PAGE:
Succumbing to a novelty lollipop makes you wonder about their history and who really invented them. A Brit may have coined the name, but we'll look to 1908 Racine for the invention of a lollipop machine. Score another one for Wisconsin.
It's hard not to think of what should have been the Seinfeld series finale—called The Betrayal, it took you backward through the story as you watched Kramer's lollipop get bigger—when thinking giant sucker. Every kid's dream, one of the easiest candies to draw, and the coolest Oz accessory besides the witch's broom.
These two Galerie lollipops screamed "summer" and although made in China and all that may infer, were fruity, tasty, fun, and more than I could handle. Watch out for sharp edges.
The orange sherbet flip flop was fun to slurp, but the hard sugar flower was initially rough on the tongue and sharper than it looks. But that didn't last too long and eventually the sucker cracked nicely, making it easy to consume despite final sharp corners. About one third flip flop was enough for me in one sitting.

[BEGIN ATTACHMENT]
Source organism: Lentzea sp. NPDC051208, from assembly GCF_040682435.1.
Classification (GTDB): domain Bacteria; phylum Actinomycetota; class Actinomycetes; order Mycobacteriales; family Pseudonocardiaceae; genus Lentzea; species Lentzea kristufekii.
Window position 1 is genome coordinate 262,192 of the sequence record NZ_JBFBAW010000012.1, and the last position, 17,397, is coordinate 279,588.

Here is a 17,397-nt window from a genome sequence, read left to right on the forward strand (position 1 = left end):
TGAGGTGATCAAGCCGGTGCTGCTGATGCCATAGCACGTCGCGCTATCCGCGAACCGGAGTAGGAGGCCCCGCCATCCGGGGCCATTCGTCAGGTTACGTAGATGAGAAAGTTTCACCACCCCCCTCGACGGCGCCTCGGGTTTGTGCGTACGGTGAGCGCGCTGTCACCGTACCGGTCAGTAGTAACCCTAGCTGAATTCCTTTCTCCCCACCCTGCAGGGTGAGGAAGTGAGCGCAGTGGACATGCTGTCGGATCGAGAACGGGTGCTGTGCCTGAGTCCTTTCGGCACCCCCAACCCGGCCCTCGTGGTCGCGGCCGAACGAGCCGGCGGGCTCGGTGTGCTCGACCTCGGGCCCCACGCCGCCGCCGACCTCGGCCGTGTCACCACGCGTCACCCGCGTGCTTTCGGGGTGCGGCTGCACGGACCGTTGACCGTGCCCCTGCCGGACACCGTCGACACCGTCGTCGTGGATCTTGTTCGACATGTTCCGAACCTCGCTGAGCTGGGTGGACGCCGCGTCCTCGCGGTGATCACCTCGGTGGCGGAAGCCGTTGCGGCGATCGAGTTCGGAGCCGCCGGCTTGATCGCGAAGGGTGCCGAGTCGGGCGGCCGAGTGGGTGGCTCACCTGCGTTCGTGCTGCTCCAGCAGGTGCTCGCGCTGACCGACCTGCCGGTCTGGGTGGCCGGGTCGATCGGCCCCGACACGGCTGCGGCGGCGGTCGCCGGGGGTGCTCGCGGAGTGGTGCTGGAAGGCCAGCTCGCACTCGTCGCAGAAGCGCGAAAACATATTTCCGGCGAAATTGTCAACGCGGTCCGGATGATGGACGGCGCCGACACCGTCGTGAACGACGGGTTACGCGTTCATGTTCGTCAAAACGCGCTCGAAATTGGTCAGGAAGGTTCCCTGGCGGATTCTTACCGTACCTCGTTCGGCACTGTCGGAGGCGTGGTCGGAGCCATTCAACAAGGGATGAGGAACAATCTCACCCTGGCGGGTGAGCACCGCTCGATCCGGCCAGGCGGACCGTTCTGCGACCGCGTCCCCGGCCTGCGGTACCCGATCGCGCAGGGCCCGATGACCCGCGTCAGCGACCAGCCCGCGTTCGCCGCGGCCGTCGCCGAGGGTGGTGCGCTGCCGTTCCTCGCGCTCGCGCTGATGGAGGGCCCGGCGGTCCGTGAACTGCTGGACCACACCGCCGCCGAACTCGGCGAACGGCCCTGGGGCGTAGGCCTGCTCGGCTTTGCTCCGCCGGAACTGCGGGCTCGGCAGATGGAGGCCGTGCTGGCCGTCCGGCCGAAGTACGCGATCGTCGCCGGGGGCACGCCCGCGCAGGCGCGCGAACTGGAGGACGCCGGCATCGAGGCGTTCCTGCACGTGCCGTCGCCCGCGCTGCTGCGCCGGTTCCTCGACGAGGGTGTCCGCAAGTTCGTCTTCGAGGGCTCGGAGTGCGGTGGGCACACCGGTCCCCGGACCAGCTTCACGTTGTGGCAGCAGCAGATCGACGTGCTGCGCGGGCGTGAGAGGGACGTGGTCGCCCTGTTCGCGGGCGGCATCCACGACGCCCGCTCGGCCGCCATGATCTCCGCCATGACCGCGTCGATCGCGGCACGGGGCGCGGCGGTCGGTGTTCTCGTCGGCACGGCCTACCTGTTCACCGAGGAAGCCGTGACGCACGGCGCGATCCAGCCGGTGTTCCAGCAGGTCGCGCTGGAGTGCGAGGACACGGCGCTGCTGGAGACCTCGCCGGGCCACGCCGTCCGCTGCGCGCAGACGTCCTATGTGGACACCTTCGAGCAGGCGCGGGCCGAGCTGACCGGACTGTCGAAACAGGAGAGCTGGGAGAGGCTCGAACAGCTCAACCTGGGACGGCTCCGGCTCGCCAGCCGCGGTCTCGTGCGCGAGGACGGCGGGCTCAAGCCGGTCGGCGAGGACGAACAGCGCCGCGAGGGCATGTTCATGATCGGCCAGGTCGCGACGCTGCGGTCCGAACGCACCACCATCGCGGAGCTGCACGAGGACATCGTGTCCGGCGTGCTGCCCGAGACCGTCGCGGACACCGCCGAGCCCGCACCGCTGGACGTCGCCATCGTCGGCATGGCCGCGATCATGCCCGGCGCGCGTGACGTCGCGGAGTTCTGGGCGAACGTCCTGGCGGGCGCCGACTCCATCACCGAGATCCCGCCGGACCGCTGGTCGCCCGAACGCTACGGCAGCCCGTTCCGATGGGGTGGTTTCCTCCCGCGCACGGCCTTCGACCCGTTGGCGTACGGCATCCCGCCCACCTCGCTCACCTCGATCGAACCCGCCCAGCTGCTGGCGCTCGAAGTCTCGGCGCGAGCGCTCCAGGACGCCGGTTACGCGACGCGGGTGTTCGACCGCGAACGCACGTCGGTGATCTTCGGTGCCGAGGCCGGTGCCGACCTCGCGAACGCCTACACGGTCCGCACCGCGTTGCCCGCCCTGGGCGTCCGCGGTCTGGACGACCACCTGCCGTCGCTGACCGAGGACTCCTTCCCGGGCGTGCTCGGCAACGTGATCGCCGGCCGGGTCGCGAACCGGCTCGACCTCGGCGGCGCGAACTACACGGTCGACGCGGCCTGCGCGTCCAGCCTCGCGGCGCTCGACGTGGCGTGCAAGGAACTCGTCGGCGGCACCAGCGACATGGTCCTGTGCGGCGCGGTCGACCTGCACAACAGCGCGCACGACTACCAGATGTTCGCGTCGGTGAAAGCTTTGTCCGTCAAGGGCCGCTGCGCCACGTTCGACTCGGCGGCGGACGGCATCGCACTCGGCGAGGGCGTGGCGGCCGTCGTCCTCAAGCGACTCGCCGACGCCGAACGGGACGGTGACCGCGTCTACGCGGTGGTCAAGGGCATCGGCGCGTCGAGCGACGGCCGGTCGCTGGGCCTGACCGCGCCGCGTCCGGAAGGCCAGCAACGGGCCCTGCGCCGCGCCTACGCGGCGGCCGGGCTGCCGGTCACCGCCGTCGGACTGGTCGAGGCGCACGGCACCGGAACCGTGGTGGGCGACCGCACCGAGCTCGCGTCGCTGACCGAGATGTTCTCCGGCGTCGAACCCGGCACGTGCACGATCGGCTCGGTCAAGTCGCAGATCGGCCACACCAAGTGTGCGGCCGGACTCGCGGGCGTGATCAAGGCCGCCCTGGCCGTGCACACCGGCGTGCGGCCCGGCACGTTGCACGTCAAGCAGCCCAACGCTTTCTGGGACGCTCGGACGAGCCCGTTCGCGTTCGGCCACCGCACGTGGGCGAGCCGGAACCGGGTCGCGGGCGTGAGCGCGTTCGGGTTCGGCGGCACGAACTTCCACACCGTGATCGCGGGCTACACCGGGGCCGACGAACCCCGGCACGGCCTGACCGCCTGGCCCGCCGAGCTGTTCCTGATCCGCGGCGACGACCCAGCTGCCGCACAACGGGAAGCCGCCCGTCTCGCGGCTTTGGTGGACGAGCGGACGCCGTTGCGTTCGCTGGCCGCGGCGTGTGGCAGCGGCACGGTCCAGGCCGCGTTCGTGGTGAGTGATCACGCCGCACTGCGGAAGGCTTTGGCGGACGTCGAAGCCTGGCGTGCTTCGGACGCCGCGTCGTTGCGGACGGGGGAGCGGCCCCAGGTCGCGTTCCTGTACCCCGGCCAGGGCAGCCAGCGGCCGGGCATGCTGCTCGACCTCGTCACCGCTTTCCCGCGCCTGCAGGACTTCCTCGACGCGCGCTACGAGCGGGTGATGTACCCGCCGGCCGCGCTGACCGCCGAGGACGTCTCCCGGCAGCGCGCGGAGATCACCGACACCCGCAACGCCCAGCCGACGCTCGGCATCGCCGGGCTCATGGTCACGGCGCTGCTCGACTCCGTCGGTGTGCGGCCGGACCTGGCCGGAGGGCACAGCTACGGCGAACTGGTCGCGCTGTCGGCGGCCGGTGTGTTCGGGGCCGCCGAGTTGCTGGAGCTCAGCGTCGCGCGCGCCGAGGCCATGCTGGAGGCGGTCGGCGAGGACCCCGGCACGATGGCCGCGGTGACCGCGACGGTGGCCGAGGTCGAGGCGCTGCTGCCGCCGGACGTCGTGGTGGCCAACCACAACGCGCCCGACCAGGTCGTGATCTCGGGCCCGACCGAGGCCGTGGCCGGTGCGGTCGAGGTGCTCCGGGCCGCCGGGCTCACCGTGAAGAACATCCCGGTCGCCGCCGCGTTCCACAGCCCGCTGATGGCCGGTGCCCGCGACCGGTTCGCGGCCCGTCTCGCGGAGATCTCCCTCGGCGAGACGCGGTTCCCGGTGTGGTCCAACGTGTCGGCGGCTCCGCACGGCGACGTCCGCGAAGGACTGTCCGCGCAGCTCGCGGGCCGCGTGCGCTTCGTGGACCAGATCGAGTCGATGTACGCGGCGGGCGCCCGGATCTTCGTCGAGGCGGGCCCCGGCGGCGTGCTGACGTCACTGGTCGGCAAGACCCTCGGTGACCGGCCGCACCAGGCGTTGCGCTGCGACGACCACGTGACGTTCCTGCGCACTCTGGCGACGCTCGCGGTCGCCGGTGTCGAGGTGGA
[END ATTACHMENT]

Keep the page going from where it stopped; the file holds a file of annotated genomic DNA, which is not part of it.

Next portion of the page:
I was impressed by how distinctive the cone and ice cream flavors were in the pink cone pop. The ice cream tasted and even smelled like bubble gum. The cone seemed like an artificial though not unpleasant butterscotch with a hint of peppermint. The two flavors went together nicely and the more you worked the lollipop, the more peppermint flavor came from behind the bubble gum. This sucker also cracked nicely and more quickly at the top of the cone. I thought the bubble gum after taste was a final smile.
They're a good size, just thick enough, and conducive to waving about by the sturdy plastic stick.